Barack Obama has spoken of how he and his family had been "deeply humbled" to stand in the cell where Nelson Mandela was held for 18 years as South Africa's most dangerous political prisoner.
The US president and his wife Michelle took daughters Sasha and Malia to the museum created from the former prison island off the coast of Cape Town for what he said he hoped would be "an experience they would never forget".
They were guided by Mr Mandela's close friend and former co-detainee, Ahmed Kathrada, through the bleak stone quarry where they and the 32 other anti-apartheid activists were forced to work before being taken in to Prisoner 46664's tiny cell.
Standing in the darkened room where Mr Mandela was kept hidden away from the world for so long, Mr Obama gazed through the barred window before picking up a small metal bowl he would have eaten from and looking down to the thin straw mat on the floor where he would have slept.
Afterwards, he and his wife wrote a tribute in the museum visitor's book to Mr Mandela, who now lies critically ill in a Pretoria hospital, and his fellow prisoners.
"On behalf of our family we're deeply humbled to stand where men of such courage faced down injustice and refused to yield," their entry read.
"The world is grateful for the heroes of Robben Island, who remind us that no shackles or cells can match the strength of the human spirit."
In a recreation yard paved with concrete and dotted with shrubs, the Obamas were shown where Mr Mandela buried pieces of the manuscript of his autobiography, 'Long Walk to Freedom'. The manuscript was eventually smuggled out of Robben Island by Mac Maharaj, another jailed political activist who now serves as President Jacob Zuma's spokesman, delivering updates to the nation about the fading health of his old friend Mr Mandela.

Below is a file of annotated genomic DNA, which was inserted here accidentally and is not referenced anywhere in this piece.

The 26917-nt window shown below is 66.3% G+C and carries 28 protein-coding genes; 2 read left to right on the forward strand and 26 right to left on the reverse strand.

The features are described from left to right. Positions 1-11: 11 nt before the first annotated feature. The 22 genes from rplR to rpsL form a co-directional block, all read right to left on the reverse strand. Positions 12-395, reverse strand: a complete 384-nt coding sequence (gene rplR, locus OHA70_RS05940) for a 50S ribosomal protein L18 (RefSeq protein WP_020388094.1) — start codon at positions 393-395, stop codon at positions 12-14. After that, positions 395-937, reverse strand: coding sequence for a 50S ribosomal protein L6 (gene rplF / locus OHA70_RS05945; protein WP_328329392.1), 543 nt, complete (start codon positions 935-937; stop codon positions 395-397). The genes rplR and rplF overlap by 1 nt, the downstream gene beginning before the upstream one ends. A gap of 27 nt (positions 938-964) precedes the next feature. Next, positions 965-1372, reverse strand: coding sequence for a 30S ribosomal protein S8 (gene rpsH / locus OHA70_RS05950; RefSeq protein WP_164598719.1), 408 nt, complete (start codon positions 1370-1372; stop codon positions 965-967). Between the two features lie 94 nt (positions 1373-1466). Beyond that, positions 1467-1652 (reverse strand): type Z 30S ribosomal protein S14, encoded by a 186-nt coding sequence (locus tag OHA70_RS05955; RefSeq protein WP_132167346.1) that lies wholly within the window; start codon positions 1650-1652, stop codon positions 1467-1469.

There have been no updates on Mr Mandela's condition since Mr Zuma said he remained "critical but stable" during a joint press conference with Mr Obama on Saturday morning. He is now entering his fourth week in the hospital where he was rushed early on Saturday June 8, suffering from a recurring lung infection.
Embarking on the main speech of his long-awaited Africa tour at the University of Cape Town later, Mr Obama said he had visited Robben Island before when he was a senator but his latest visit held far more resonance.
"There was something different about bringing my children, Malia is now 15, Sasha is 12," he said.
"Seeing them stand within the walls that once surrounded Nelson Mandela, I knew this was an experience they would never forget, that they now appreciated a little bit more the sacrifices Madiba and his contemporaries made for freedom.
"Mandela's spirit could never be imprisoned because his legacy is here for all to see . . . (he) shows us that one man's courage can move the world."
As the Obamas toured Robben Island, it was noted on Twitter that it was "ironic" the US president should lament the cruelty of that institution while America's own prison island, Guantanamo Bay – which he pledged to close before his election – remains functional.
As Mr Obama visited a HIV centre later, the point was made more forcefully by Archbishop Desmond Tutu. "We pray you will be known as having brought peace to all the regions where there has been strife and peace and no need for Guantanamo Bay," the former Archbishop of Cape Town told him.
He said the arrival on the continent of Mr Obama, who moves on to Tanzania today, held a "special joy" for him.
"When you became the first black incumbent of the White House you don't know what you did for our psyche," he said. "My wife sat in front of a TV with tears running down her face . . . So welcome home, even if you're about to go." (© Daily Telegraph, London)